China also has the most mobile phone users in the world, and has been the world's largest smartphone market since 2011. The number of active smartphones broke the 700 million mark at the end of last year.

That massive number is still trending upward. Nielsen reports, from the survey above, that smartphone penetration among mobile users in China jumped to 72 percent in 2013, up from 50 percent in the previous year.

This trend extends beyond the Tier 1 and Tier 2 cities, with high penetration rates in Tier 3 and Tier 4 cities as well as less dense urban areas. Among white collar workers and students, penetration percentages are in the high 80s. But even farmers are making the switch: about one-third are choosing smartphones.

Of course, e-commerce isn't just about access; it's about buying and selling. Some Internet users do much more browsing than buying. What makes Chinese consumers the world's trendsetters in e-commerce is that China's huge online and mobile Internet audience are buying things at staggering rates. This year, for the first time, Asia-Pacific e-commerce purchases will outstrip those of North America. Within three years, the region's numbers will dwarf North America's, and 75 percent of that spending will happen in China.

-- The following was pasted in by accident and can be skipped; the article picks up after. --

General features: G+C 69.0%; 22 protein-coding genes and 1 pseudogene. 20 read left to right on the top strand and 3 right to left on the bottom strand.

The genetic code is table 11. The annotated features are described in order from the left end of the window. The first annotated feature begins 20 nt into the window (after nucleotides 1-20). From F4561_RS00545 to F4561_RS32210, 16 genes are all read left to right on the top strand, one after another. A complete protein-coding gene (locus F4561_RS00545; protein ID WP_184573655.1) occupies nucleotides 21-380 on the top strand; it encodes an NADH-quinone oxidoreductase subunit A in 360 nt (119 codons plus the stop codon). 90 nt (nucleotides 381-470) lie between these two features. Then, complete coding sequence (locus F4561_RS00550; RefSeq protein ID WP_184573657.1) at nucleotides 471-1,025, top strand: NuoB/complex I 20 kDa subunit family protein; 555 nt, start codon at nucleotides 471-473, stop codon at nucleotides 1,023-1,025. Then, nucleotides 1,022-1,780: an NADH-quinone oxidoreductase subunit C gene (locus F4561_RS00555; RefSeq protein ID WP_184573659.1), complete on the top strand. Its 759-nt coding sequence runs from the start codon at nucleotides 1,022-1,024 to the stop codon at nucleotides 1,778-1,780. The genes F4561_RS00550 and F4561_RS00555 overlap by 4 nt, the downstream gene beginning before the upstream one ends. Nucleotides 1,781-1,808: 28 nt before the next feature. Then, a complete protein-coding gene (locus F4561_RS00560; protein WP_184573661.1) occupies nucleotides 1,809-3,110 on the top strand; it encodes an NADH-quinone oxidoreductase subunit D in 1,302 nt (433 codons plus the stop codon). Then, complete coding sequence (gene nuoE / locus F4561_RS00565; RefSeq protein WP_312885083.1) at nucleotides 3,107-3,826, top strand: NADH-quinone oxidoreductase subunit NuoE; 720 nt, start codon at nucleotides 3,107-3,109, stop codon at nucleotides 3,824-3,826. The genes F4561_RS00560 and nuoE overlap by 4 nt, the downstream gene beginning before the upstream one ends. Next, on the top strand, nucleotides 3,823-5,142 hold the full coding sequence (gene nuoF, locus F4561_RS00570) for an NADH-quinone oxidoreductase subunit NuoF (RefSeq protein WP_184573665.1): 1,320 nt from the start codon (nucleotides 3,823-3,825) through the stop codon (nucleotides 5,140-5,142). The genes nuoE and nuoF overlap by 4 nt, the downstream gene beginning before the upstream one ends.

The biggest impediments to digital purchases are typically privacy and fraud. The same Nielsen research shows that Chinese consumers are the world's most confident in making online purchases. More than 70 percent feel comfortable shopping online on either a smartphone or a tablet, as long as they feel that their personal information is protected.

This confidence is evident when you look at online purchase intentions for the next six months: China exceeds the global average in all categories measured in the Nielsen e-commerce survey, often by a large margin.

The top online categories are clothing and accessories; airline tickets; hardcover and paperback books; tours and hotel reservations; and sporting goods -- all of which have experienced double-digit percentage point growth over the past three years.

But the hottest growth since 2011 has centered on babies and children. Purchase intentions in the toy and doll category are up 33 percentage points, from 21 percent of respondents in 2011 to 54 percent today. Baby supplies are a similar story: purchase intentions are up 25 percentage points in three years, from 13 percent to 38 percent.

In terms of online purchase intentions, China is clearly several steps ahead of the rest of the world. But we believe what is happening in China will quickly happen elsewhere. We are moving toward a world in which online access -- whether through smartphones, tablets or computers -- will become a fundamental barometer for what constitutes economic opportunity. Once, development was measured by running water, radio, television or access to an automobile. But the measure of the future will be connectivity.

By this measure, China is the world leader -- and the market to watch as the digital expansion continues to transform the ways we do business.

John Burbank is president of strategic initiatives at Nielsen.